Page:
Yes, more about Wuthering Heights.

I’ve been reading with my students today, among others, the scene when Nelly Dean tries to persuade an upset, teenage Heathcliff that he has nothing to envy his rival in love, blond, blue-eyed Edgar Linton. “Come to the glass,” she says, “and I’ll let you see what you should wish”: a good-natured temper that would give his handsome face an attractive expression. An unusually nice Nelly tries, besides, to build the boy’s self-confidence by telling him that “You’re fit for a prince in disguise. Who knows but your father was Emperor of China, and your mother an Indian queen…?”

As she administers this ad-hoc therapy Nelly is actually engaged in washing up Heathcliff’s very dirty face and combing his unkempt hair so that his paramour Cathy, just transformed into a refined, pert young lady, will no longer make fun of him. One of the students, a girl trained as an actress at the Institut del Teatre, later told me (typically in the corridor) that she found this scene quite enticing as, precisely, a scene in the dramatic sense of the word. She marvelled at the good dramaturgy of this novel. I do, too.

I also marvel at how we miss this aspect of reading novels, caught up as we are in considering character, narrative technique, plot construction and a myriad other factors. It is plain that novels –even Ulysses– are a collection of scenes yet we very rarely consider the dramatic talent of novelists, perhaps except when we pay attention to adaptations as they force us to consider what can be transferred onto the screen (the scenes) and what cannot (the rest).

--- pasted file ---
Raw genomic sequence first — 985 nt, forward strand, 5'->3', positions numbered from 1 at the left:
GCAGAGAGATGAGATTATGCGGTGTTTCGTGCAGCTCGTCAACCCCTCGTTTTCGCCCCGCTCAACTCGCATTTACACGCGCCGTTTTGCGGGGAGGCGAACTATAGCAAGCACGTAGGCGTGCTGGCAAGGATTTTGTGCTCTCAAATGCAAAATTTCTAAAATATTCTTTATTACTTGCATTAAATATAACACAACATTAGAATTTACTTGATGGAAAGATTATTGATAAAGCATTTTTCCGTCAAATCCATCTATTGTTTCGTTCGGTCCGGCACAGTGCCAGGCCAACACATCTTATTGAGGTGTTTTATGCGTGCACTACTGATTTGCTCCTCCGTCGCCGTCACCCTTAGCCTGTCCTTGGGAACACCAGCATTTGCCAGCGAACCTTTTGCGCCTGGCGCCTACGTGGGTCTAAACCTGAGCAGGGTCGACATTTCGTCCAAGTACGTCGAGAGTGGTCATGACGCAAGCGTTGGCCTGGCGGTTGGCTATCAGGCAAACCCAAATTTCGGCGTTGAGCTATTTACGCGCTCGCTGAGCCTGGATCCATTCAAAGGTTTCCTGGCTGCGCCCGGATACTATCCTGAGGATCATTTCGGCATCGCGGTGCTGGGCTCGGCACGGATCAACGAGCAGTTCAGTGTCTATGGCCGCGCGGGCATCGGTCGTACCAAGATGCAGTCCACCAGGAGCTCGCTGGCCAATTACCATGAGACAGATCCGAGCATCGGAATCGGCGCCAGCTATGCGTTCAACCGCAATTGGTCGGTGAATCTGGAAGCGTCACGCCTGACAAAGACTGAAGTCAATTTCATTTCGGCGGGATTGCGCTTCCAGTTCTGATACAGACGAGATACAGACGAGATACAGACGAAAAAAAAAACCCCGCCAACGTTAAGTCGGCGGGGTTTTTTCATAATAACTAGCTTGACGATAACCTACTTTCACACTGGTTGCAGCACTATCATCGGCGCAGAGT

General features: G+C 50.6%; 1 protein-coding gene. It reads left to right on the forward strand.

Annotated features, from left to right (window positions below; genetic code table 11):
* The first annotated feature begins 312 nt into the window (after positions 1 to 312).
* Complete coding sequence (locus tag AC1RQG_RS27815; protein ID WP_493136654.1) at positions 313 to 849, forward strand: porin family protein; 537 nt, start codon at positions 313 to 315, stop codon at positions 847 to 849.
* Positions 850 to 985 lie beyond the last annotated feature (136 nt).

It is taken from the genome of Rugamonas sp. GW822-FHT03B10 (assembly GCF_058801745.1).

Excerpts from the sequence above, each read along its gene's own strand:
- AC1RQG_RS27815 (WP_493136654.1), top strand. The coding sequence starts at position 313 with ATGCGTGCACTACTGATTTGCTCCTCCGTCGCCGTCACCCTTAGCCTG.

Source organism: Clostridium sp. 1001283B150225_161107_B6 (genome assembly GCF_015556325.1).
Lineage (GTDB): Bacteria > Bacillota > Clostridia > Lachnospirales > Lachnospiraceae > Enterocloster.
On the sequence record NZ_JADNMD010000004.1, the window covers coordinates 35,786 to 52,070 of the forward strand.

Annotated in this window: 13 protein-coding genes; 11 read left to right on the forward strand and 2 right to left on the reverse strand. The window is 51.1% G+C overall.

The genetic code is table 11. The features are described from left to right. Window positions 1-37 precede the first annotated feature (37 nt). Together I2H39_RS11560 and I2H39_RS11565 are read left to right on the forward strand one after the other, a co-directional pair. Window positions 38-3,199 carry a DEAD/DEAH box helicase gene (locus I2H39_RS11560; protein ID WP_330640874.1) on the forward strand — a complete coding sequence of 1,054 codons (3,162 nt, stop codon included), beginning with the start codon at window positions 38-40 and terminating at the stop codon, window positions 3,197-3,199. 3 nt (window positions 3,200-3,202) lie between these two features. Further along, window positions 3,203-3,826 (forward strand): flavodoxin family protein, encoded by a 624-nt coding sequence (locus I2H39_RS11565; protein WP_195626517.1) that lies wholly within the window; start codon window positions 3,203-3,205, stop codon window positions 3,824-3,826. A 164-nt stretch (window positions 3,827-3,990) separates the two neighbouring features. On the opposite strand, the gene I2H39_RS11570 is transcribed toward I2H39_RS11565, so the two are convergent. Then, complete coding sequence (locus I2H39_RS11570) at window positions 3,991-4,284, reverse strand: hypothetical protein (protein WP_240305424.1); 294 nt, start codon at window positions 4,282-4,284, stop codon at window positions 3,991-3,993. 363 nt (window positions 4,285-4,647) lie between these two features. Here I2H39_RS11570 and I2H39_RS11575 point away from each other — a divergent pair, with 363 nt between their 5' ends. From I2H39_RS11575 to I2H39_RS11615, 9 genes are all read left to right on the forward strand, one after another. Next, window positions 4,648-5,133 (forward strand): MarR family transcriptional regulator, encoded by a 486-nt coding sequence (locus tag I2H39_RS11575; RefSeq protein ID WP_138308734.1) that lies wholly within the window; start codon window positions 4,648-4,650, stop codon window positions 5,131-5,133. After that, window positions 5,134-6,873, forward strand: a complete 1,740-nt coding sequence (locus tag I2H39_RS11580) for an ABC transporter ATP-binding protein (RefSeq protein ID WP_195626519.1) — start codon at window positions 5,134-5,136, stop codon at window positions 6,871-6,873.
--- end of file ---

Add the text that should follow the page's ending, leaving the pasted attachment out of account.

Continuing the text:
Maybe because I am indeed interested in adaptations I find it increasingly difficult to read without mulling over the visuals of what I am reading. I have already written an essay on what Heathcliff looks like based on a comparative analysis of diverse film versions of Brontë’s novel but I am not talking now about this kind of visualisation. I mean: what exactly happens in our brains as we read? How do we imagine? In our media-saturated world, reading seems more and more unsatisfactory: scenes, even when they are as good in their dramaturgy as the mirror scene I have described, are strangely hazy, diffuse, vague… particularly those set in a foreign past we know so little about.

I wonder what we’d see if we could take the mental images that Brontë’s excellent mirror scene (wow, doesn’t this sound Lacanian?) generated in each of my students, in each of the million readers of the book. Have they grown dimmer as the years go by? Do we imagine Brontë’s world in 2010 in a radically different way from 1847? Surely, but still the question remains: how do we do it?

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